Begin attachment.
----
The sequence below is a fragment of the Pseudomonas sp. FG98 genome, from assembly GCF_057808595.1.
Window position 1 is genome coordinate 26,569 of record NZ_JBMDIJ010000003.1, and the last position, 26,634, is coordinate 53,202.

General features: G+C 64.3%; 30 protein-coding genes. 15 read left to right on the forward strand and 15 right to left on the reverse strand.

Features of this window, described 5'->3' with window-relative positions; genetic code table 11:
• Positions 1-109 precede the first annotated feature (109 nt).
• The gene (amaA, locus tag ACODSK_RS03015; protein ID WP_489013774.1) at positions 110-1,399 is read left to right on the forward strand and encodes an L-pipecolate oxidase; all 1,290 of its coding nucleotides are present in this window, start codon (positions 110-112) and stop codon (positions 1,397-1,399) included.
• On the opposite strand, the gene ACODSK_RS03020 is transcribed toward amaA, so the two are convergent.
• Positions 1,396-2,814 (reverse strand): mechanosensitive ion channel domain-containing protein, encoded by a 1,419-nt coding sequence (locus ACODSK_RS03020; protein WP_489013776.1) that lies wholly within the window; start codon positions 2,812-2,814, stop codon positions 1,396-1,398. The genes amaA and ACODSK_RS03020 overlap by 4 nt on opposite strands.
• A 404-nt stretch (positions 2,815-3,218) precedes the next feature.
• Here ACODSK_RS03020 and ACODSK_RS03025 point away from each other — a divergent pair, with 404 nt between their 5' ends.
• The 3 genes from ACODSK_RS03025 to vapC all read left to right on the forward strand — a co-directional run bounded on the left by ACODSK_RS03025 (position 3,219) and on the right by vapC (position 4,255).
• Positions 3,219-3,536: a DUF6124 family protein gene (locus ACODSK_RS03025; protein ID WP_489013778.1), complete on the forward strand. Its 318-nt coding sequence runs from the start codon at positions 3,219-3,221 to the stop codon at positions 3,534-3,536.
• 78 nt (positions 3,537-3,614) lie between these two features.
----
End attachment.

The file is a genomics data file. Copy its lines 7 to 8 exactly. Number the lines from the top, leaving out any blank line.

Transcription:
• On the opposite strand, the gene ACODSK_RS03020 is transcribed toward amaA, so the two are convergent.
• Positions 1,396-2,814 (reverse strand): mechanosensitive ion channel domain-containing protein, encoded by a 1,419-nt coding sequence (locus ACODSK_RS03020; protein WP_489013776.1) that lies wholly within the window; start codon positions 2,812-2,814, stop codon positions 1,396-1,398. The genes amaA and ACODSK_RS03020 overlap by 4 nt on opposite strands.